RADSCC - American Sign Language

American Sign Language

What is ASL?

American Sign Language (ASL) is the fourth most-studied foreign language on U.S. college campuses. ASL is a visual language that involves the precise use of the hands, body, and facial expression to convey linguistic information. It has its own grammar and syntax rules. ASL is not a universal language, but is used by many deaf and hard-of-hearing people in the United States and parts of Canada.

Deaf people in the U.S. have used sign language to communicate ever since there were deaf people in this country. American Sign Language began to be standardized in 1817 when the American School for the Deaf opened in Connecticut. Graduates of the school who moved to other states took ASL with them, expanding its use to other communities.

At RIT, interest in studying ASL has exploded in the past few years. Members of the RIT community can study ASL for foreign language credit as well as informally through classes and programs for students, faculty, and staff.

RIT ASL History

History of American Sign Language (ASL) at RIT



  • Basic sign language instruction is offered to RIT faculty and staff prior to deaf freshman students arriving at RIT.
  • The first freshman class enters NTID.


  • Free University is established to offer courses in manual communication to RIT faculty, staff, and students.
  • Faculty/Staff Sign Language Program is established.


  • "It’s a Deaf, Deaf World”  experiential workshop is offered for the first time. This workshop continues to be successfully conducted for groups of professionals and community people who have indicated an interest in deaf people.


  • AAS degree in Sign Language Interpreting offered


  • NTID professors develop and publish the Basic Sign Communication curriculum.



  • The RITSign program is established to provide students with the opportunity to learn ASL from their deaf peers.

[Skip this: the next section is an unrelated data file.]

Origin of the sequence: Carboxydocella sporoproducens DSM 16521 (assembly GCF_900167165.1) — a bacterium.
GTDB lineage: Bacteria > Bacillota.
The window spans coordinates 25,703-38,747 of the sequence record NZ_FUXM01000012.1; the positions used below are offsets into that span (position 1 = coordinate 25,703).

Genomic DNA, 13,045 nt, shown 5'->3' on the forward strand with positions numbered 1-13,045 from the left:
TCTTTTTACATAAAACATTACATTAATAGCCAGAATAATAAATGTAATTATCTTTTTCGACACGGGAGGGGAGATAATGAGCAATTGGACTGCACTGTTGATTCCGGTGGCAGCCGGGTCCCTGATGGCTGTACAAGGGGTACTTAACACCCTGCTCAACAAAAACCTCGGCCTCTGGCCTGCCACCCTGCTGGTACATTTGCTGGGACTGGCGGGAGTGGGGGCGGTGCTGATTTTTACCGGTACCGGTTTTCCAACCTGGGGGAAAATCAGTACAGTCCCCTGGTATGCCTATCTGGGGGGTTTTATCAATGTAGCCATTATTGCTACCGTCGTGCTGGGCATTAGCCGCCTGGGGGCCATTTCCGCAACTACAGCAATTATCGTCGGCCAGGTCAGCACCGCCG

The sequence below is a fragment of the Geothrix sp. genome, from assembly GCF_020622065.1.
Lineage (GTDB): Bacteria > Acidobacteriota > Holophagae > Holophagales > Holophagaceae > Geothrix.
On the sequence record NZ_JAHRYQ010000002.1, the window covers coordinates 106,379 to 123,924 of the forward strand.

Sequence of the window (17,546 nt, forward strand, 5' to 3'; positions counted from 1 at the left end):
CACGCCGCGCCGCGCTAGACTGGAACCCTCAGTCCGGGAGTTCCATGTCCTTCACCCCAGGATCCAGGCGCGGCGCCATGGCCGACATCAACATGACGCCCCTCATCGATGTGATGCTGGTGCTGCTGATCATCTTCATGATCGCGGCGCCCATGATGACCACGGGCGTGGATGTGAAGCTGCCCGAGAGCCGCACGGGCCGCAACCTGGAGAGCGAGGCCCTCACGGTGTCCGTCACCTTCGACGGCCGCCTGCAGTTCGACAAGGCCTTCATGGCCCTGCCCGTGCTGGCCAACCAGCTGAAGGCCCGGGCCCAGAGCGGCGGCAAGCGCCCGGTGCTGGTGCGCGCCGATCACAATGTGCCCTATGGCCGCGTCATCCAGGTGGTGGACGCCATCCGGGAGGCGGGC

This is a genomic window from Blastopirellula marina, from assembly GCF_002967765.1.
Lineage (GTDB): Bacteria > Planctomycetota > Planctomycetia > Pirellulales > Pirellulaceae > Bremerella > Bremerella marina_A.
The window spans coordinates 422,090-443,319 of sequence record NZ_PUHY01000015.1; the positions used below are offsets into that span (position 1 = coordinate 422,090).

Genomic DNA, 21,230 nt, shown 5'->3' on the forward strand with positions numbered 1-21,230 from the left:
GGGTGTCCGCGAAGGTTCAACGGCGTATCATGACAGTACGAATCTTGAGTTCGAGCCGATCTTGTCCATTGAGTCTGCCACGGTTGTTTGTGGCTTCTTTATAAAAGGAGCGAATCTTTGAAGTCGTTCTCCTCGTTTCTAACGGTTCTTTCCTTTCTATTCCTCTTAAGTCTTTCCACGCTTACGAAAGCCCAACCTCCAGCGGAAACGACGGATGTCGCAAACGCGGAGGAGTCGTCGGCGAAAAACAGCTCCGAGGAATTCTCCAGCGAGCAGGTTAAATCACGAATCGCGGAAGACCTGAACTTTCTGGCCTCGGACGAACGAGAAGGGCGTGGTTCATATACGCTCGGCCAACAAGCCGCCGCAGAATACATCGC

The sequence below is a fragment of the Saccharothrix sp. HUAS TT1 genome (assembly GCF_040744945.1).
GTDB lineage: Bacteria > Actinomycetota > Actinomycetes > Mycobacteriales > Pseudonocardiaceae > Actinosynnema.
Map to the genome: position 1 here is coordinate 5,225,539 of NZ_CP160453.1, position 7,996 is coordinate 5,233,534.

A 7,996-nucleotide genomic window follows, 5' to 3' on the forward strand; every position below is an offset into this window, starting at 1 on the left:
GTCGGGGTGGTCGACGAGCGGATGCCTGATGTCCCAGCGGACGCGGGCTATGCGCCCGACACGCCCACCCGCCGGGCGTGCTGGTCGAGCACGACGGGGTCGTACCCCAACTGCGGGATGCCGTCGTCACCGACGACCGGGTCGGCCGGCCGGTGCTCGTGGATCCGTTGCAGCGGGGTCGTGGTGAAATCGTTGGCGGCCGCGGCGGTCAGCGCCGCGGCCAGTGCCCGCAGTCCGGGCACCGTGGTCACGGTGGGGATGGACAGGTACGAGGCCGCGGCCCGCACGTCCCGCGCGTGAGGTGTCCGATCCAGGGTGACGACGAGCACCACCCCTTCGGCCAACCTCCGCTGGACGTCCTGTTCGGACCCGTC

• RIT establishes the Summer Provost ASL and Deaf Culture Program for RIT faculty and staff.


  • Dr. Albert Simone is the first RIT president to take a formal ASL course. Professor Sam Holcomb provides tutoring to prepare Dr. Simone to deliver part of his inaugural address in sign language.
  • BS in Sign Language Interpreting offered


  • NTID produces The American Sign Language Vocabulary CD-ROM dictionary.
  • RIT’s Center for Residence Life establishes the No Voice Zone to teach residents ASL and Deaf culture and to provide entertainment and social opportunities.


  • NTID develops and publishes the American Sign Language Video Dictionary & Inflection Guide.


  • Signing in Public Spaces committee established


  • Dr. William Destler, RIT’s new president, takes private ASL instruction from Sam Holcomb and continues the tradition of signing portions of his commencement address in ASL.
  • RIT offers ASL courses to College of Liberal Arts students for modern language credit.


  • ASL and Deaf Culture are showcased at the first IMAGINE RIT festival.


  • NTID faculty members develop and publish the ASL at Work Teacher's Manual and Student Text.


  • The RIT ASL & Deaf Studies Community Center (RADSCC) is opened in the Student Alumni Union.


  • New Signers Program offered to newly accepted Deaf and hard-of-hearing students who have little or no prior skills in ASL and want to develop their skills in sign language to better communicate at RIT/NTID with students, faculty and staff members who use sign language.


  • The RADSCC moved to its new location in the Wallace Library.


  • ASL club was established. B. Schertz as the first club advisor. Fall of 2016-2017—Leisa Boling as the next club advisor.


  • Monthly The 2-5-8 Series began.


  • The Shining Beacon, editor James McCarthy published in time for NTID’s 50th Anniversary Reunion


  • Fall Semester: ARTiculating Deaf Experiences Conference; performance: People of the Third Eye


Why RADSCC Signs

These videos were recorded at an ImagineRIT #WhyISign event and edited by our ASLIE students!

ASL Courses

RIT offers ASL courses in seven different tracks, both credit and non-credit. To determine which track fits you, visit our ASL Courses wiki.

RIT's ASL courses may be found on the Student Information System site (public links at the top do not require login).

Deaf associate's level students in the College of NTID should search for NASL 190 ASL I (4-credit course).

Deaf and hearing bachelor’s, master’s, and doctoral students who do not know ASL should search for Course Subject MLAS 201 Beginning ASL I (4-credit course) or ASLC 211 Introduction to ASL and Deaf Culture I(2-credit course).

Deaf and hearing bachelor’s, master’s, and doctoral students who know some ASL should contact Sandra Bradley (spbnss@rit.edu) for a course placement interview.

RIT offers ASL courses for:
College of Liberal Arts - ASL minor
FSSL - for RIT faculty and staff
Interpreting Education
Master of Science in Secondary Education